- They are able to get rid of a delinquent tenant without having to pursue a lawful, expensive eviction process
- They are free to rent out their property to a preferred tenant
- They can make improvements or legally sell their home
It Can Involve ‘Cash for Keys’
As the name suggests, cash for keys is a strategy for getting a tenant to move out voluntarily in exchange for cash. This method became popular during the housing crisis when financial institutions offered cash for keys to residents of foreclosed properties. Cash for keys works well especially with tenants who are struggling financially.
Though it might appear unreasonable to pay tenants that are defaulting on rent, many landlords have realized that it costs much less than attorney fees, filing fees, and lost rent during the eviction process. A recent report revealed that eviction-related expenses, which include lost rent, filing costs, court costs, maintenance fees, and judgment costs, can go as high as $10,000.
To use the cash for keys strategy, follow this process:
- State the facts: Talk to the tenant in person or by phone and explain why they can no longer stay in the unit
- Describe the consequences: If the tenant has violated the lease agreement, let them know that you can evict them with court orders or even sue for damages. Don’t forget to mention how eviction can negatively impact their future
- Provide an alternative: Give them the option of moving out and surrendering the keys in exchange for cash. Tell them what date you have in mind and the amount you are willing to offer. The amount offered in a cash for keys agreement will vary depending on your location and the cost of living in the area. According to the California Department of Real Estate (DRE), $500 should be the minimum, and $5,000 is the maximum amount offered to renters for their keys.
- Get the agreement in writing: There are many sites where you can download the cash for keys agreement form. The document should include all the details of the agreement, including the amount offered and the date for moving out
- Be present on moving day: On move out day, be sure to be present at the rental with the check and relevant paperwork. After conducting an inspection, sign the final documents and exchange the keys for money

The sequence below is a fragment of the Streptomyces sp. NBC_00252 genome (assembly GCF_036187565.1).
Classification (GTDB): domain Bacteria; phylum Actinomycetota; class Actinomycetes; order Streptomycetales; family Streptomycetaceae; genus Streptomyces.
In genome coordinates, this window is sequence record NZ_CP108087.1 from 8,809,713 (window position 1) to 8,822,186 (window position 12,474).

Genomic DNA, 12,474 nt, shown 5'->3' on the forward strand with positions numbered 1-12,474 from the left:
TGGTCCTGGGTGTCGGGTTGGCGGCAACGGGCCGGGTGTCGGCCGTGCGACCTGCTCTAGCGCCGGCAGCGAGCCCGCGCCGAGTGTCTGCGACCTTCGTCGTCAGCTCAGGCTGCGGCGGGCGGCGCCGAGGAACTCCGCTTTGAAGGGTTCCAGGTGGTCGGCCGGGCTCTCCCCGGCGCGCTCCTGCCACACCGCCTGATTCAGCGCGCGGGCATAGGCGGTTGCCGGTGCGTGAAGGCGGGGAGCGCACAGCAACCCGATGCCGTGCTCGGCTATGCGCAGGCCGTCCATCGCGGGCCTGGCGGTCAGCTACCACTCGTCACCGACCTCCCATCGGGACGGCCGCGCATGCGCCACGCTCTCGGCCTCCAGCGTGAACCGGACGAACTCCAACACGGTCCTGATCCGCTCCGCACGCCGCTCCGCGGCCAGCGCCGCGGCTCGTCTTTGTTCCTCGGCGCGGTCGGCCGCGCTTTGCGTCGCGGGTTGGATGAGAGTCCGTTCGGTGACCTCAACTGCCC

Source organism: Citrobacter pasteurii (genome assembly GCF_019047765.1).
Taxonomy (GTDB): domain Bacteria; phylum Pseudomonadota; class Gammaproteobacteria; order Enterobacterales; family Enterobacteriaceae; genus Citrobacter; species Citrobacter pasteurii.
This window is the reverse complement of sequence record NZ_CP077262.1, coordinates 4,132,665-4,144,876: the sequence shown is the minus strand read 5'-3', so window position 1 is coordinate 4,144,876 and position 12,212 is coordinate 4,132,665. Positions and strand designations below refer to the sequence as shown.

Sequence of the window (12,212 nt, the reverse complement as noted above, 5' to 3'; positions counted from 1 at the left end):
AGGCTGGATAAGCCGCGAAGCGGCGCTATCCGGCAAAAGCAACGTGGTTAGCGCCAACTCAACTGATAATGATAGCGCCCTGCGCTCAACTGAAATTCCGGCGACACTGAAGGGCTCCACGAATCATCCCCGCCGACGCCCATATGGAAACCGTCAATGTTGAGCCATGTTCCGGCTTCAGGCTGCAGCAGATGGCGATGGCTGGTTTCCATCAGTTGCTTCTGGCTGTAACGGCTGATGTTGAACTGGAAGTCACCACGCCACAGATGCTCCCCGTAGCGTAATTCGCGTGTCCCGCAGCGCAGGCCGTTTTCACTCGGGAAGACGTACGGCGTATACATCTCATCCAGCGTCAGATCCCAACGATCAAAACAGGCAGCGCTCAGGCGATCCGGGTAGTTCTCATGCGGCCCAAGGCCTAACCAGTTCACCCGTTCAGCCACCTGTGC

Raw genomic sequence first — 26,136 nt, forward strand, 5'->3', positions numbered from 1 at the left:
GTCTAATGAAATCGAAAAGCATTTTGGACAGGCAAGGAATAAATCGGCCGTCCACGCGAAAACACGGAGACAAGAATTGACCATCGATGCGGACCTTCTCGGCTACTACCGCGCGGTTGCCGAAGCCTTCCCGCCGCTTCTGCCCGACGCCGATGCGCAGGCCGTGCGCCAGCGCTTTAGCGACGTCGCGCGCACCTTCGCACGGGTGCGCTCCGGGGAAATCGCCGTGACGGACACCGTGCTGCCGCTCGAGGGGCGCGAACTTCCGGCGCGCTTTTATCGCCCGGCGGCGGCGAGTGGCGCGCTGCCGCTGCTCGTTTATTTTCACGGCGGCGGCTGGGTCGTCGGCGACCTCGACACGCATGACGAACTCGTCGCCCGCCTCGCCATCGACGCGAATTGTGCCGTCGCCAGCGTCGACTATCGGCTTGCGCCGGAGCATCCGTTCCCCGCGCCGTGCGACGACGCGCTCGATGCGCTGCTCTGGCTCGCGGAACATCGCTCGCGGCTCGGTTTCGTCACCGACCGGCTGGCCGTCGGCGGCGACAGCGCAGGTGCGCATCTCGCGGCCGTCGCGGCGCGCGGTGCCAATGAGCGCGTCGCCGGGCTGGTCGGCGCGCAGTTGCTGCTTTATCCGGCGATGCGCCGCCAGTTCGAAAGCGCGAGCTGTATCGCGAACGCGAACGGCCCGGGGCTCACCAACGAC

To learn if cash for keys agreements are legal in your area, be sure to review your county and local city laws. In addition, you need to consult a licensed attorney in order to protect yourself, your rental, and your tenants.
Related: Cash for Keys: A Guide for Landlords
The Agreement Can Involve Other Assistance
An alternative to cash for keys is offering assistance to help your tenant make a smooth transition. For example, if you have connections for cheaper rates on moving trucks, offer them to your renters. If you own a moving truck, you could allow the tenants to use it for free. In addition, you can help your tenants find a new place to live by connecting them to other landlords and property managers in the area. If you project such a helpful and positive attitude, your tenants will be more accommodative to the idea of moving out.
A voluntary move out agreement is definitely an option that every investor should consider for a voluntary eviction. Avoid the temptation to coerce a tenant to leave your rental using the following methods:
- Removing the tenant’s property
- Changing the locks while the renter still lives in the home
- Threats of any kind
- Cutting off utilities like water and electricity
- Direct orders to leave
If you use any of these methods, you could easily find yourself slapped with a lawsuit. This is the last thing you want to deal with as a real estate investor.